For most Americans, meals tend to center around meat. To significantly decrease a person's risks of developing colorectal cancer, experts at The University of Texas M. D. Anderson Cancer Center suggest a new approach to meal planning that focuses more on fruit and vegetable dishes.
According to recent findings issued by the American Institute for Cancer Research (AICR), consuming more than 18 ounces, or a little over a pound, of red meat (pork, beef, lamb and goat) each week can significantly increase a person's risks for developing colorectal cancer. In addition, every ounce and a half of red meat a person eats over 18 ounces increases their risks by 15 percent.
March is Colorectal Cancer Awareness Month and National Nutrition Month, and nutritionists at M. D. Anderson Cancer Center are encouraging people to increase portion sizes of the vegetable, fruit, whole grain and/or bean dishes being served and decrease the portion size of meat.
“Instead of asking what goes well with pork chops, ask what goes well with broccoli and sweet potatoes,” said Sally Scroggs, senior health education specialist in M. D. Anderson's Cancer Prevention Center. “That way, your serving of meat becomes more of a side dish and not the center of the meal.”
“Red meat contains substances linked to colon cancer,” Scroggs said. “For example, some studies suggest that the heme iron (the compound that gives red meat its color) may increase the risk of developing colon cancer.”
AICR recommends that two-thirds of a meal consist of plant-based foods. Consuming less red meat and more plant-based foods can significantly decrease a person's risks of developing colorectal cancer.
Scroggs emphasizes that these recommendations are not meant to encourage people to completely eliminate red meat from their diet. “Consuming red meat in modest amounts is a valuable source of nutrients, including protein, iron, zinc and vitamin B12. Moderation is the key,” Scroggs said.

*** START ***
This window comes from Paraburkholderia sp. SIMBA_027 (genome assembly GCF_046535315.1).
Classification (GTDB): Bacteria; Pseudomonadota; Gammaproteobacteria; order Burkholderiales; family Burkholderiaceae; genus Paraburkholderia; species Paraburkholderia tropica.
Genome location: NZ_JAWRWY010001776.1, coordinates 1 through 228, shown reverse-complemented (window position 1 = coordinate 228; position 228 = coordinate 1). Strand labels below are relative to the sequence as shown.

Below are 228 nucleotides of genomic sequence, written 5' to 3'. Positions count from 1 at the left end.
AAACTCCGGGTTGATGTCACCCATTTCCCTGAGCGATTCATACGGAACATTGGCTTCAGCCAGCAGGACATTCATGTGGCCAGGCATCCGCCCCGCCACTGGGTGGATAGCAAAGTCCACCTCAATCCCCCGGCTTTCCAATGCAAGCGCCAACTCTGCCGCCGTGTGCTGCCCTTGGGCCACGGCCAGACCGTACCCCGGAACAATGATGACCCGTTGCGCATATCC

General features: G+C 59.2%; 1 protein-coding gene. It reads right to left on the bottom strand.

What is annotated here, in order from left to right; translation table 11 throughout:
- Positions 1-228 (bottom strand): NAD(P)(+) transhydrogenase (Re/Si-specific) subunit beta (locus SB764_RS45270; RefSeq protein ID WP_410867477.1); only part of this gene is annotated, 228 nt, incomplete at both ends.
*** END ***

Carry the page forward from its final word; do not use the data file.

“According to the United States Department of Agriculture, Americans were eating an average of 36 ounces of red meat every week in 2006,” Scroggs said.
Scroggs recommends serving about three ounces (about the size of a deck of cards) of cooked red meat at meals. “If you follow this recommended serving size, you can include red meat in as many as six meals of your weekly diet.”
AICR also recommends eating very little processed meat (meat preserved by smoking, curing, salting or adding chemical preservatives), such as ham, bacon, hot dogs, sausages, pastrami and salami. Every ounce and a half of processed meat eaten a day is thought to increase a person's risks of developing colorectal cancer by 21 percent.
“It's a good idea to avoid eating processed meats as much as possible,” Scroggs said. “Save that hot dog for special occasions, such as a family cookout or the ballpark.”
Colorectal cancer is the third most common cancer found in men and women in this country. The American Cancer Society estimates almost 150,000 new cases of colorectal cancer in the United States for 2008. Colorectal cancer is the second leading cause of cancer death among Americans but is considered a highly preventable disease.
For more information on colorectal cancer prevention strategies, visit http://www.mdanderson.org/cancerawareness.